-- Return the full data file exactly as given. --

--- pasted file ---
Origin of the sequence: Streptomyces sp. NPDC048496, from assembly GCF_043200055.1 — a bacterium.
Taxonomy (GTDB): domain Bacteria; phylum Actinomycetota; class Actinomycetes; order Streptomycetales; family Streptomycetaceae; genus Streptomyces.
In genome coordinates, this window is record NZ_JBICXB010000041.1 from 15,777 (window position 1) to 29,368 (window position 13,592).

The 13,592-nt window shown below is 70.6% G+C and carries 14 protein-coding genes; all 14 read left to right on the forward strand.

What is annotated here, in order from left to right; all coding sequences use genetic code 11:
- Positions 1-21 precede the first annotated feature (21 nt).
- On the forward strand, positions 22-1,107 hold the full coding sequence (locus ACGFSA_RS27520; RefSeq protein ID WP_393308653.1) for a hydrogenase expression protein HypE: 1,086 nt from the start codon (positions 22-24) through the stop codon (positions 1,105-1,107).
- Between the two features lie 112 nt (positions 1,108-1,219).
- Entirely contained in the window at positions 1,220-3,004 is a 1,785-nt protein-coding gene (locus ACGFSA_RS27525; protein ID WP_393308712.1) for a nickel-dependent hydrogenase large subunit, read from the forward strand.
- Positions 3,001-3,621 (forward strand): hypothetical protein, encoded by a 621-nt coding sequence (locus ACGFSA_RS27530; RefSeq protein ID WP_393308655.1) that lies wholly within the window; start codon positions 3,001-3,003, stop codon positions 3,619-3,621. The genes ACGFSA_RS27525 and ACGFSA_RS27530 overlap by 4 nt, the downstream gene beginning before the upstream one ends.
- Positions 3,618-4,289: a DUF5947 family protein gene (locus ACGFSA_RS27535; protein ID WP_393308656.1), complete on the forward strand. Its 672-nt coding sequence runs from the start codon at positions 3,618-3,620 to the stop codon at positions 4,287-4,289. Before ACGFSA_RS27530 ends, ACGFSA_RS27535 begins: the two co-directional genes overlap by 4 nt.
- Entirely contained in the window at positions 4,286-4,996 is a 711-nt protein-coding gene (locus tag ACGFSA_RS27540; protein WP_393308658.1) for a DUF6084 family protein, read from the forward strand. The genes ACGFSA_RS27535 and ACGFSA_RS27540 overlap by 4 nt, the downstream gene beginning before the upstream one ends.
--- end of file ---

Origin of the sequence: Streptomyces sp. NPDC048496, from assembly GCF_043200055.1 — a bacterium.
Taxonomy (GTDB): domain Bacteria; phylum Actinomycetota; class Actinomycetes; order Streptomycetales; family Streptomycetaceae; genus Streptomyces.
In genome coordinates, this window is record NZ_JBICXB010000041.1 from 15,777 (window position 1) to 29,368 (window position 13,592).

The 13,592-nt window shown below is 70.6% G+C and carries 14 protein-coding genes; all 14 read left to right on the forward strand.

What is annotated here, in order from left to right; all coding sequences use genetic code 11:
- Positions 1-21 precede the first annotated feature (21 nt).
- On the forward strand, positions 22-1,107 hold the full coding sequence (locus ACGFSA_RS27520; RefSeq protein ID WP_393308653.1) for a hydrogenase expression protein HypE: 1,086 nt from the start codon (positions 22-24) through the stop codon (positions 1,105-1,107).
- Between the two features lie 112 nt (positions 1,108-1,219).
- Entirely contained in the window at positions 1,220-3,004 is a 1,785-nt protein-coding gene (locus ACGFSA_RS27525; protein ID WP_393308712.1) for a nickel-dependent hydrogenase large subunit, read from the forward strand.
- Positions 3,001-3,621 (forward strand): hypothetical protein, encoded by a 621-nt coding sequence (locus ACGFSA_RS27530; RefSeq protein ID WP_393308655.1) that lies wholly within the window; start codon positions 3,001-3,003, stop codon positions 3,619-3,621. The genes ACGFSA_RS27525 and ACGFSA_RS27530 overlap by 4 nt, the downstream gene beginning before the upstream one ends.
- Positions 3,618-4,289: a DUF5947 family protein gene (locus ACGFSA_RS27535; protein ID WP_393308656.1), complete on the forward strand. Its 672-nt coding sequence runs from the start codon at positions 3,618-3,620 to the stop codon at positions 4,287-4,289. Before ACGFSA_RS27530 ends, ACGFSA_RS27535 begins: the two co-directional genes overlap by 4 nt.
- Entirely contained in the window at positions 4,286-4,996 is a 711-nt protein-coding gene (locus tag ACGFSA_RS27540; protein WP_393308658.1) for a DUF6084 family protein, read from the forward strand. The genes ACGFSA_RS27535 and ACGFSA_RS27540 overlap by 4 nt, the downstream gene beginning before the upstream one ends.